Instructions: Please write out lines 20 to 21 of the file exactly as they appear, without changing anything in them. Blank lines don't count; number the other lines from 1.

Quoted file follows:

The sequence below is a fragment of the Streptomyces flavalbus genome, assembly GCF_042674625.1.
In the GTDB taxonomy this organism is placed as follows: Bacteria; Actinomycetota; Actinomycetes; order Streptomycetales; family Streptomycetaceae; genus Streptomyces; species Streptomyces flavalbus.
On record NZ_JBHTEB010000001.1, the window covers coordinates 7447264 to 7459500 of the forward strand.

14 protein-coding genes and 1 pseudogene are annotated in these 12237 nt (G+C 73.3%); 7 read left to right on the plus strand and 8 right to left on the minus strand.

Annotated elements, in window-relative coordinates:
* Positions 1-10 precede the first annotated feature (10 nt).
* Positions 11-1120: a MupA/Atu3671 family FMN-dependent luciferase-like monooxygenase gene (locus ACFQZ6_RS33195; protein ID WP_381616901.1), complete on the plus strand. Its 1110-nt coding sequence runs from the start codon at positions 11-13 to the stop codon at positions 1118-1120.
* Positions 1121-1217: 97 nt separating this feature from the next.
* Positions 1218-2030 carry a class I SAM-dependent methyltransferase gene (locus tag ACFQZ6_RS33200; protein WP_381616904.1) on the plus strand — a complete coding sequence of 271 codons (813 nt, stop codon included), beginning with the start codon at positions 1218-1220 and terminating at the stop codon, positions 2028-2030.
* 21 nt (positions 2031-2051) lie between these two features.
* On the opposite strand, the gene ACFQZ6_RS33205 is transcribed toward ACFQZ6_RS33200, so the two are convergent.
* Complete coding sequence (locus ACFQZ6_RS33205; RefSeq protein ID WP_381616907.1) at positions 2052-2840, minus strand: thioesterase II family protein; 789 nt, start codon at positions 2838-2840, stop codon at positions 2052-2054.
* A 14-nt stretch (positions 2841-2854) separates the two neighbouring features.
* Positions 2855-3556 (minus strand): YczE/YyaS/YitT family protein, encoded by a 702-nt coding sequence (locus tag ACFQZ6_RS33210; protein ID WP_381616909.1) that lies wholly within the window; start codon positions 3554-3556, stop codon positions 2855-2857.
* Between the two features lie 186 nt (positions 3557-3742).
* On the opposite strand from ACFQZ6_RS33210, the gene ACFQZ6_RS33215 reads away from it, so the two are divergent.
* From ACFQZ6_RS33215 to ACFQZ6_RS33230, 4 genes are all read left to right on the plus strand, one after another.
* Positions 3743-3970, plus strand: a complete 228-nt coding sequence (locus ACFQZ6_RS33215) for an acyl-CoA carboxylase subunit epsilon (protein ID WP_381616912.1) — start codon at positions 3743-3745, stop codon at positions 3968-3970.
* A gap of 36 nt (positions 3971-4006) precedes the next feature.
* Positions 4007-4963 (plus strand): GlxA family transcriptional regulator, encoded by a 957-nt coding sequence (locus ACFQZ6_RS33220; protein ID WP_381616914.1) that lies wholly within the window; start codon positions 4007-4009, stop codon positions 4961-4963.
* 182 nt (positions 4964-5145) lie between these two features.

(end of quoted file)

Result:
* Positions 4007-4963 (plus strand): GlxA family transcriptional regulator, encoded by a 957-nt coding sequence (locus ACFQZ6_RS33220; protein ID WP_381616914.1) that lies wholly within the window; start codon positions 4007-4009, stop codon positions 4961-4963.
* 182 nt (positions 4964-5145) lie between these two features.